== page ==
2019 AHIMA Clinical Documentation Improvement (CDI) Summit Summary

At the American Health Information Management Association’s (AHIMA’s) recent Clinical Documentation Improvement (CDI) Summit, CDI industry experts shared insights on the most pressing issues affecting the CDI industry. Real-world examples and best practices on compliance, documentation across the healthcare continuum, clinical validation, mobile query technology, data-driven CDI and much more were discussed.

CDI Compliance and Ethics
The CDI Summit kicked off with a presentation delivered by Gloryanne Bryant, RHIA, CDIP, CCS, and Dr. William Haik, FACCP, CDIP, regarding CDI compliance and ethics. The presentation covered how to structure CDI functions from a compliance perspective using AHIMA’s practice brief, Guidelines for Achieving a Compliant Query Practice. Dr. Rae Godsey, DO, MBA, CPC, addressed a physician’s perspective on documentation initiatives. Godsey emphasized that physicians are paid for outcomes and quality, and recommended that medical schools expand education to include information on value-based purchasing and quality documentation.

Preventing Denials, Clinical Validation, and Quality

During a presentation by Denise Wilson, MS, RN, attendees learned about managing and preventing denials through clinical validation. Clinical validation is a process in which a determination is made regarding whether a patient truly possesses the conditions that were documented in the health record. This is different from DRG validation, which follows coding guidelines, coding, and conventions. The diagnostic chasm can cause a disconnect between clinical indicators used by payors versus what is used by the provider. Wilson noted the importance of teamwork in denials management, and suggested reviewing provider documentation first, but also reviewing nursing documentation, which can be used support appeals.

Dr. Beth Wolf, CPC, CCDS, also spoke on the topic of clinical validation and described this process as a system-wide effort. She outlined how to approach clinical validation by identifying stakeholders and subject matter experts (SMEs) to help establish minimum threshold criteria. This then can be used to create a physician education plan, standardize the CDI team practice, and address barriers to efficient documentation, and it can be incorporated into denials management. Wolf explained that the process should include the assessment of quality metrics to identify vulnerable diagnoses and determine which should be assessed. Dr Wolf concluded her presentation with a review of three clinical validation case scenarios to help the audience apply what they had just learned.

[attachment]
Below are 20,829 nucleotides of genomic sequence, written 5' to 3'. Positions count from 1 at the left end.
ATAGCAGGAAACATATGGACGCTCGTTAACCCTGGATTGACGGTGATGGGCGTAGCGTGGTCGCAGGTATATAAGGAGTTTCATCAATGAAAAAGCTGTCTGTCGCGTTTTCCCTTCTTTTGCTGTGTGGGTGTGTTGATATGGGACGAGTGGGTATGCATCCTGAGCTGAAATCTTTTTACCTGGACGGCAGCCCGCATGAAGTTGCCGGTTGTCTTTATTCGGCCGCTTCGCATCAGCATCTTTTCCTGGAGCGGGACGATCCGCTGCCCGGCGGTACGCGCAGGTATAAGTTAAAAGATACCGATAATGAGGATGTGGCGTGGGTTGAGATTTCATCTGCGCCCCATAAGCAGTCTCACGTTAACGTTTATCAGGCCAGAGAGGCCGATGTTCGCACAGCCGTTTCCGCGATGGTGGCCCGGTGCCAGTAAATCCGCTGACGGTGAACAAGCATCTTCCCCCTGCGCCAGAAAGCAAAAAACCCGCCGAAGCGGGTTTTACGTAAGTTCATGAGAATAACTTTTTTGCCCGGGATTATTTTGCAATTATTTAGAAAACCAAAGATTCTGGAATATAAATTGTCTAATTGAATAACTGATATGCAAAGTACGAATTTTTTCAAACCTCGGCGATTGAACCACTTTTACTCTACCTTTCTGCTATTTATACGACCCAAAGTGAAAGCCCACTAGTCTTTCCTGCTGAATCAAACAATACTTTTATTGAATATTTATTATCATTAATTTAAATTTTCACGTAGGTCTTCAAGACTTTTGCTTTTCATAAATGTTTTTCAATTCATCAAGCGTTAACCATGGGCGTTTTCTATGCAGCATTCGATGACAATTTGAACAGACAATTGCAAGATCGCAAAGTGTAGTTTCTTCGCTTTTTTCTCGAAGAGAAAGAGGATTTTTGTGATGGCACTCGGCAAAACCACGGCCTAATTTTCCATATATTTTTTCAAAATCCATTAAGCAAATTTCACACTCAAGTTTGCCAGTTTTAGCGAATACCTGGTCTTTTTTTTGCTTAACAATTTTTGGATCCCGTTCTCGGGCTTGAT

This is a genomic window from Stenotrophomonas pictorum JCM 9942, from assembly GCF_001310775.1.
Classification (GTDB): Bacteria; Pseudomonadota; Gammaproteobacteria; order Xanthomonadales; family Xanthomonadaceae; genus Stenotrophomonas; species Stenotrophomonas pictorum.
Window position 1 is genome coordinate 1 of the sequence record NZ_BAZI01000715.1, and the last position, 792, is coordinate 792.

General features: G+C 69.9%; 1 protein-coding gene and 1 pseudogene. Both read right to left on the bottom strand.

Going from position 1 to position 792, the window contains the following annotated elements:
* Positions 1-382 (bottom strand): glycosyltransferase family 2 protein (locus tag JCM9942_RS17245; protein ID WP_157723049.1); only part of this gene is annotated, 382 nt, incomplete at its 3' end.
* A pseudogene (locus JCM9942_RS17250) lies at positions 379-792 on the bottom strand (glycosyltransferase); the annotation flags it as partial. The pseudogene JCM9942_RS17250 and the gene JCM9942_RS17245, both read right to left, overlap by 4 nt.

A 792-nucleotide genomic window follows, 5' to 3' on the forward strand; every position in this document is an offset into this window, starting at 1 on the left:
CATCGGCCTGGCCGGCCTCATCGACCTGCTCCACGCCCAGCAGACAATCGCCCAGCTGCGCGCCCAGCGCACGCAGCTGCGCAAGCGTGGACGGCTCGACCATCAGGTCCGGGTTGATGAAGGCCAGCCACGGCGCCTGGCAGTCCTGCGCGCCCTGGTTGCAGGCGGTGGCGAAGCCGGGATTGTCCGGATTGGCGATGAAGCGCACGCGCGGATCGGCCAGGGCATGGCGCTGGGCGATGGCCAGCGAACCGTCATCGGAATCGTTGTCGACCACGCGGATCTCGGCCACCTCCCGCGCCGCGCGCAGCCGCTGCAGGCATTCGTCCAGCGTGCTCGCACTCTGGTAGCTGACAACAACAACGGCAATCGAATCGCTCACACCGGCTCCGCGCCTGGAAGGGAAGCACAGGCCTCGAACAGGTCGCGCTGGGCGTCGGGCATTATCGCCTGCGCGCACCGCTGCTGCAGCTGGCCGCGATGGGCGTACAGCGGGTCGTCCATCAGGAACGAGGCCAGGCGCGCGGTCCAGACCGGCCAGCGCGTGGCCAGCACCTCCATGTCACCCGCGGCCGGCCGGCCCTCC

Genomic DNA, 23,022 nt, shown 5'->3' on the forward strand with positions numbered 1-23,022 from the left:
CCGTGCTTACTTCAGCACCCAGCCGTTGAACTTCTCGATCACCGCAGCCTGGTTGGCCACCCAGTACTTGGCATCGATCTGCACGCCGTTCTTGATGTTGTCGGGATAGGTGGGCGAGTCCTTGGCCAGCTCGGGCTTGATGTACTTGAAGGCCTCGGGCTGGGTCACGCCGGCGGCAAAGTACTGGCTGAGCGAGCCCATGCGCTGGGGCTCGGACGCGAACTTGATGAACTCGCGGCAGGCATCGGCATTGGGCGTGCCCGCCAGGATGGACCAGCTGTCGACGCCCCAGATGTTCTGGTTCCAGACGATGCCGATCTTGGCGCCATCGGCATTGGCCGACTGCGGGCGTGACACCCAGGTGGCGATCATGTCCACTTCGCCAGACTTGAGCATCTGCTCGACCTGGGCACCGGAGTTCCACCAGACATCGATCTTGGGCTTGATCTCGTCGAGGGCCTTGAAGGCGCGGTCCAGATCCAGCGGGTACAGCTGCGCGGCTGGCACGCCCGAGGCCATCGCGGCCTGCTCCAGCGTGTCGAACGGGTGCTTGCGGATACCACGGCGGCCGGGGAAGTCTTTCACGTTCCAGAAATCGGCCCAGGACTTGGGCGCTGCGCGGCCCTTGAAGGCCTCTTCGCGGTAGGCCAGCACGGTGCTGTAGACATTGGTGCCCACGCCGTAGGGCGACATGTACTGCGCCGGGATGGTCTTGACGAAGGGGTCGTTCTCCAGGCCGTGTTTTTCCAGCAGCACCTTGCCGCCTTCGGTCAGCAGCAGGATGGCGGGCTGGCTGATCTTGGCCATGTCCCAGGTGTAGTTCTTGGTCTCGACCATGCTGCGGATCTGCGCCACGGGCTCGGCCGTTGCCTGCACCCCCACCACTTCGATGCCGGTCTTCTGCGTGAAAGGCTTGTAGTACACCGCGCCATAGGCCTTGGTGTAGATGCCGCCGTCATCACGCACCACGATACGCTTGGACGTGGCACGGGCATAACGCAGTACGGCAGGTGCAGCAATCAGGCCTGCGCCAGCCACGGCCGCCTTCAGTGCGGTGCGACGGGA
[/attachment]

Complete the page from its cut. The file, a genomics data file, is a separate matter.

Ashley Vahey’s presentation focused on quality and defined patient safety indicators (PSIs), a set of indicators developed by the Agency for Healthcare Research Quality (AHRQ) to provide information on potentially preventable complications and adverse events following surgeries, procedures, and childbirth. She explained that her organization has a committee that reviews all PSIs. A letter is sent to providers with a determination from the committee if a PSI was or was not recognized as preventable. When a PSI is deemed preventable, a meeting is scheduled with the provider to discuss the situation. She also provided information on observed-expected (O-E) mortality rates and how CDI and physician education regarding accurate and complete documentation can impact the O-E ratio. She concluded by describing the vital need for quality officer engagement and explained that this is vital in the role of risk stratification.